Out voyage from Labrador to Newfoundland was uneventful, and on Tuesday morning, May 17th, the Aurora steamed into St. Johns Harbour. I was on the bridge with Captain Kean when we passed through the narrows, eagerly looking to see if the ship was there that was to take us home. To my great satisfaction the Silvia was at her wharf, and George and I lost no time in presenting ourselves to my old friend Captain Farrell, her commander, who was engaged on deck when we arrived. He literally took me to his arms in welcome, and like everyone in St. Johns showed me the greatest consideration and kindness. Bowring Company, the owners of the Aurora, placed at my disposal their steam launch and such men as I needed, to aid me in the transference of the body from the Aurora to the Silvia, and they would make no charge for either this service or for our passage from Cape Charles to St. Johns.

On Friday morning, May 20th, the Silvia sailed from St. John's, and one week later (Friday the 27th), with her flag at half mast, steamed slowly to her dock in Brooklyn.

It was a sad home-coming. Scarcely a year before, Hubbard, light- hearted and gay, filled with hope and ambition and manly vigour, had stood by my side on that very deck as together we waved farewell to the friends that were gathered now to welcome George and me back. I thought of how, when we were fighting our way across the desolate wilderness, he had talked of, and planned for, this hour; and thought of his childlike faith that God would take care of us and lead us safely out. And then I asked myself why George and I, whose faith was so much the weaker, had been spared, while Hubbard, who never lost sight of the religion of his youth, was left to die. I felt that I was the least deserving. And I lived. And Hubbard died. Why? I had no answer to the question. That was God's secret. Perhaps Hubbard's work, in the fulness of His plan, had been completed. Perhaps He still had work for me to do.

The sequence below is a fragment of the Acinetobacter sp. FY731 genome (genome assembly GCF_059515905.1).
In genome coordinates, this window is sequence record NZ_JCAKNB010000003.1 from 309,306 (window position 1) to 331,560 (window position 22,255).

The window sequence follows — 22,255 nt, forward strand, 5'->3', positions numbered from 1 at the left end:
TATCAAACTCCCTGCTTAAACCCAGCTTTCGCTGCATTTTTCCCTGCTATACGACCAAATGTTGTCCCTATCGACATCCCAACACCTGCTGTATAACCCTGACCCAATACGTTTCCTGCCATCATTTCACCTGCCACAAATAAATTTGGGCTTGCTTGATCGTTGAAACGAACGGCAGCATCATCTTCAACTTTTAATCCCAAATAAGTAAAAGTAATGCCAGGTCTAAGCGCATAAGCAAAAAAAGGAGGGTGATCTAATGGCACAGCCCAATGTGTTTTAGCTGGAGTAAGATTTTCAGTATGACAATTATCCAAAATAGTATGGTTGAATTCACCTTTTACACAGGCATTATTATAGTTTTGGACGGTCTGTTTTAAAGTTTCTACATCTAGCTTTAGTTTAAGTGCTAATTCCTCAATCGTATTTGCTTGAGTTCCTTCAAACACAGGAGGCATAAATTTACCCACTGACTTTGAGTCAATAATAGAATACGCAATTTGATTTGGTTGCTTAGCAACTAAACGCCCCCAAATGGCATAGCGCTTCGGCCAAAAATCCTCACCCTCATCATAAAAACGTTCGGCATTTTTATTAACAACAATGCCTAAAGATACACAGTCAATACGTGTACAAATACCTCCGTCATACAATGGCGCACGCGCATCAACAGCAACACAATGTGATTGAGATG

We laid him to rest in a beautiful spot in the little cemetery at Haverstraw, at the very foot of the mountains that he used to roam, and overlooking the grand old Hudson that he loved so well. The mountains will know him no more, and never again will he dip his paddle into the placid waters of the river; but his noble character, his simple faith, a faith that never wavered, but grew the stronger in his hour of trouble, his bravery, his indomitable will - these shall not be forgotten; they shall remain a living example to all who love bravery and self-sacriflce.

The critics have said that Hubbard was foolhardy, and without proper preparation he plunged blindly into an unknown wilderness. I believe the early chapters of this narrative show that these criticisms are unfounded, and that Hubbard took every precaution that could occur to a reasonable mind. Himself a thorough student of wilderness travel, in making his preparations for the journey he sought the advice of men of wider experience as to every little detail and acted upon it.